In his first lecture as the Fr. Kurt Pritzl, O.P., Chair of Philosophy, Professor Timothy Noone honored the memory of the much-beloved priest who led the School of Philosophy prior to his death in 2011 with a talk on the history of philosophy.
“All of us in the School of Philosophy loved Kurt very much and remember him regularly in our daily conversation and deliberations,” said Noone who delivered his address April 21 to a standing-room-only audience of students and colleagues in Aquinas Hall Auditorium. Noone noted that his topic — “History, Philosophy, and the History of Philosophy” — “would be of philosophical interest to [Father Pritzl] were he still alive.”
John McCarthy, current dean of philosophy, described Father Pritzl as “the very paragon of an academic administrator … a blessing to all who knew him.” Noting that Father Pritzl served as dean until shortly before “his untimely death” in February 2011, McCarthy thanked the anonymous donor whose generosity led to the establishment of the chair “in the name of one who embodied it so well.”
In laying out the thesis of his talk, Noone, said, “Fr. Kurt as well as many of the rest of us in the School of Philosophy concern ourselves primarily with the history of philosophy in our teaching and research.”
Noone acknowledged that they are involved in a pursuit “not too often recognized as valuable in the wider philosophical community, namely, engaging in philosophical reflection and analysis in and through the study of the history of philosophy.” He continued by posing a question: “What good is knowledge of the history of philosophy for someone seeking philosophical knowledge?”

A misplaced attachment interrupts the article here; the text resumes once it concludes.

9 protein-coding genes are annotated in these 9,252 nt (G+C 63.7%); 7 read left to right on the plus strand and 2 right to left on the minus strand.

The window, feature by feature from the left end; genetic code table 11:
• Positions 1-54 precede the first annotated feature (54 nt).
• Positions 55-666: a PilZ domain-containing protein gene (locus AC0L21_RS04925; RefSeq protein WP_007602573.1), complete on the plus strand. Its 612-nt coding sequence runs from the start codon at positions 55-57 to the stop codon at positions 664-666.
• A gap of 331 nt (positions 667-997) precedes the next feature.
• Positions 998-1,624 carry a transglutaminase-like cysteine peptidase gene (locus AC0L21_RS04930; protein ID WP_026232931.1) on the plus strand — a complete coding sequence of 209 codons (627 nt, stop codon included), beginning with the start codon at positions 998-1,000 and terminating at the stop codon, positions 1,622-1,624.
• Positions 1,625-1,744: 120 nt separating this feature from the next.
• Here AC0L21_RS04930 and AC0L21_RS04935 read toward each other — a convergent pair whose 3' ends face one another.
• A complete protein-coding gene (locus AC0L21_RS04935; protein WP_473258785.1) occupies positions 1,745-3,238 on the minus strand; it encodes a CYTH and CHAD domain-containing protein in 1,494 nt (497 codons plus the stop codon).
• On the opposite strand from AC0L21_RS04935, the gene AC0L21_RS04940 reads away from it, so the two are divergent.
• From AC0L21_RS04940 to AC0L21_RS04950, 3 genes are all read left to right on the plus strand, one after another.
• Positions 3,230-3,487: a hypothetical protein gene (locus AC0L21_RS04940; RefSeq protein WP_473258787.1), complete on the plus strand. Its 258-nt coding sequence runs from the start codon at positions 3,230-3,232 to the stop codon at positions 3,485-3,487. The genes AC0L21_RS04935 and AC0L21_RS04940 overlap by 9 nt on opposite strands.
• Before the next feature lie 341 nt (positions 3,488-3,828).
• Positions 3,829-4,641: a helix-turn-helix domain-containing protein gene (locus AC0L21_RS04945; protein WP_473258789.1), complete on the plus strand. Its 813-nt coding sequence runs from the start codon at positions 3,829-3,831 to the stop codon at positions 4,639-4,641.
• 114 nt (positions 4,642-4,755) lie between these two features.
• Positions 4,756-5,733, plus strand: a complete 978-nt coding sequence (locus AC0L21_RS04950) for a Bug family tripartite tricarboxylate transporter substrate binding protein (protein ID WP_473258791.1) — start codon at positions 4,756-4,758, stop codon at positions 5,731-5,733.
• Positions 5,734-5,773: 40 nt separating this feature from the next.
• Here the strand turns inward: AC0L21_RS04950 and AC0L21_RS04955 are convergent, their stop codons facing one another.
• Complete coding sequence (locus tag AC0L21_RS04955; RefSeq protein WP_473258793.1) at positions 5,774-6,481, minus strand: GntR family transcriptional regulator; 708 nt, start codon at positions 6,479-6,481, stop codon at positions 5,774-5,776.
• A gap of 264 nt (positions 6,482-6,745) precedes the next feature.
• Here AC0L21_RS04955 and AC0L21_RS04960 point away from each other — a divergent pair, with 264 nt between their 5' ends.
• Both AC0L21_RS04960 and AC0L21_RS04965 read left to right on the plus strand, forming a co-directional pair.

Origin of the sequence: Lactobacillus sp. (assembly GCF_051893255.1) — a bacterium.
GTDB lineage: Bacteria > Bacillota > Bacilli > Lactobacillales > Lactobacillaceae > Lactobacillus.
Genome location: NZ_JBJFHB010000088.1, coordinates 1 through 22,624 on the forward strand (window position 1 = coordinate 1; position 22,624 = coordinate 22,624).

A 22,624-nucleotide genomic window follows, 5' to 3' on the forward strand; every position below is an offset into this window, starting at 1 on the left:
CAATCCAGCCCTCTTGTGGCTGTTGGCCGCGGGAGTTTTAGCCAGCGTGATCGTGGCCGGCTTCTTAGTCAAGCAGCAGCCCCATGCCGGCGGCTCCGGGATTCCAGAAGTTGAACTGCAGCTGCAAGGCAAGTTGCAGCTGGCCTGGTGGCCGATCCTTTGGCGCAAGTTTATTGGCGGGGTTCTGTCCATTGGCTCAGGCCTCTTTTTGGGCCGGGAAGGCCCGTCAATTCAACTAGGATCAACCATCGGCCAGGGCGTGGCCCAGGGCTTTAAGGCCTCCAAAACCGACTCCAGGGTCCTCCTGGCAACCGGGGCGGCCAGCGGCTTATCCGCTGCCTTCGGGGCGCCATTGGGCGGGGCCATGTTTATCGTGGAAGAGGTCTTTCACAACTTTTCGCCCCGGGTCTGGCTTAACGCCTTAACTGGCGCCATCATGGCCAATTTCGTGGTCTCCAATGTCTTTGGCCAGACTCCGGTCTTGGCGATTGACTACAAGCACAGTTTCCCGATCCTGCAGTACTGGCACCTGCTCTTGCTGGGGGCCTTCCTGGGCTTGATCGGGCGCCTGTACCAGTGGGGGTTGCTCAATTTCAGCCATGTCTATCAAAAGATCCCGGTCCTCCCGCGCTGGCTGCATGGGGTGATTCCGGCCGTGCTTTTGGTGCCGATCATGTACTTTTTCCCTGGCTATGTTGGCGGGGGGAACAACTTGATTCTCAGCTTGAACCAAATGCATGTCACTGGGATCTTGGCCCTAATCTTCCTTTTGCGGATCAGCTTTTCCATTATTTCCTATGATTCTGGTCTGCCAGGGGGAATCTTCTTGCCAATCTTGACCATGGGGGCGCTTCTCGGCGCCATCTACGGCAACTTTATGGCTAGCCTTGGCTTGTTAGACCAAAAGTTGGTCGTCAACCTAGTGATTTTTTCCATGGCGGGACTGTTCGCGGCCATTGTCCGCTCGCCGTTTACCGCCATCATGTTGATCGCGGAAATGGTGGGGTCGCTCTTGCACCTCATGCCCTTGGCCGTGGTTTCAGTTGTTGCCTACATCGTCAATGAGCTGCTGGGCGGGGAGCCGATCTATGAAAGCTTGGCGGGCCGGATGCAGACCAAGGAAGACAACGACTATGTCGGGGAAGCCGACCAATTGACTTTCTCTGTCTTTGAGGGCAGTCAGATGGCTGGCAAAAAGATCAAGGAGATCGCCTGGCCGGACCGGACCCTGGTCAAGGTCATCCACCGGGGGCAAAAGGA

In response to that question, he noted that “the history of philosophy provides us with incomparably important materials for philosophical reflection and hence that the materials we study from the past are philosophically valuable in addition to whatever value they may possess regarding the advancement of historical knowledge on particular subjects.”
Noone added that the “history of philosophy is not superfluous to the study and practice of philosophy, but essential and necessary. The essential character of the relation between philosophy and its history is not only evident in the education and intellectual development of philosophers during their formation, but even in the practice of philosophical inquiry.”
Sophomore Danielle Schirripa, a philosophy major, from Lexington, Mass., described the lecture as “very informative. Dr. Noone gave us lot of information to think about. I’ve never heard that kind of analysis of the history of philosophy. His talk makes me extremely grateful to be part of the School of Philosophy, where we have experts giving talks on topics of this kind.”
Noone, who joined the University’s philosophy faculty in September 1994, is an expert in medieval philosophy, in particular the writings of Scottish philosopher-theologian Dun Scotus. He served as president of the Society for Medieval and Renaissance Philosophy from December 2010 to December 2012 and as president of the American Catholic Philosophical Association from November 2006 to November 2007.
“Irrepressible is a word that readily comes to mind when describing [Noone’s] enthusiasm for philosophy,” McCarthy noted.
Following the lecture, University President John Garvey presented Noone with a medallion that is bestowed on faculty members who hold academic chairs.